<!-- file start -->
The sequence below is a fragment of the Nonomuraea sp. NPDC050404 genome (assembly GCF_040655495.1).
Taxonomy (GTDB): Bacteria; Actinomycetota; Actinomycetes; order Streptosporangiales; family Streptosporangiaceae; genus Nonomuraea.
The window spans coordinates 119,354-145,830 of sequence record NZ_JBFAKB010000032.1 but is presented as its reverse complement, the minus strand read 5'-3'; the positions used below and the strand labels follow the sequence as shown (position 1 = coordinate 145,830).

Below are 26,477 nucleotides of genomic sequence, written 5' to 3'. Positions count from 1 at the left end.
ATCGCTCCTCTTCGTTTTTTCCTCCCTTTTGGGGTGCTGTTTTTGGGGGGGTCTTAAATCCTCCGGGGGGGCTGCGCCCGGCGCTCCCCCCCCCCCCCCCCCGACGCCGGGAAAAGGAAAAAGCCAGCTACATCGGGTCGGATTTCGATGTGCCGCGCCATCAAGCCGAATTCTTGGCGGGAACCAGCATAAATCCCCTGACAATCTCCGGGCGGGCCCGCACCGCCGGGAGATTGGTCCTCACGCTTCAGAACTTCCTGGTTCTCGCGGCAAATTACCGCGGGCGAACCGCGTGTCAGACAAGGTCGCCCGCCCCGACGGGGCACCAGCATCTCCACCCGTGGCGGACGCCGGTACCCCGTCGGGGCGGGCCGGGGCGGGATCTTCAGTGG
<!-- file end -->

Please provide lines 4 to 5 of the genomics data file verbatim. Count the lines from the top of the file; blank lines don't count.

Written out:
Below are 26,477 nucleotides of genomic sequence, written 5' to 3'. Positions count from 1 at the left end.
ATCGCTCCTCTTCGTTTTTTCCTCCCTTTTGGGGTGCTGTTTTTGGGGGGGTCTTAAATCCTCCGGGGGGGCTGCGCCCGGCGCTCCCCCCCCCCCCCCCCCGACGCCGGGAAAAGGAAAAAGCCAGCTACATCGGGTCGGATTTCGATGTGCCGCGCCATCAAGCCGAATTCTTGGCGGGAACCAGCATAAATCCCCTGACAATCTCCGGGCGGGCCCGCACCGCCGGGAGATTGGTCCTCACGCTTCAGAACTTCCTGGTTCTCGCGGCAAATTACCGCGGGCGAACCGCGTGTCAGACAAGGTCGCCCGCCCCGACGGGGCACCAGCATCTCCACCCGTGGCGGACGCCGGTACCCCGTCGGGGCGGGCCGGGGCGGGATCTTCAGTGG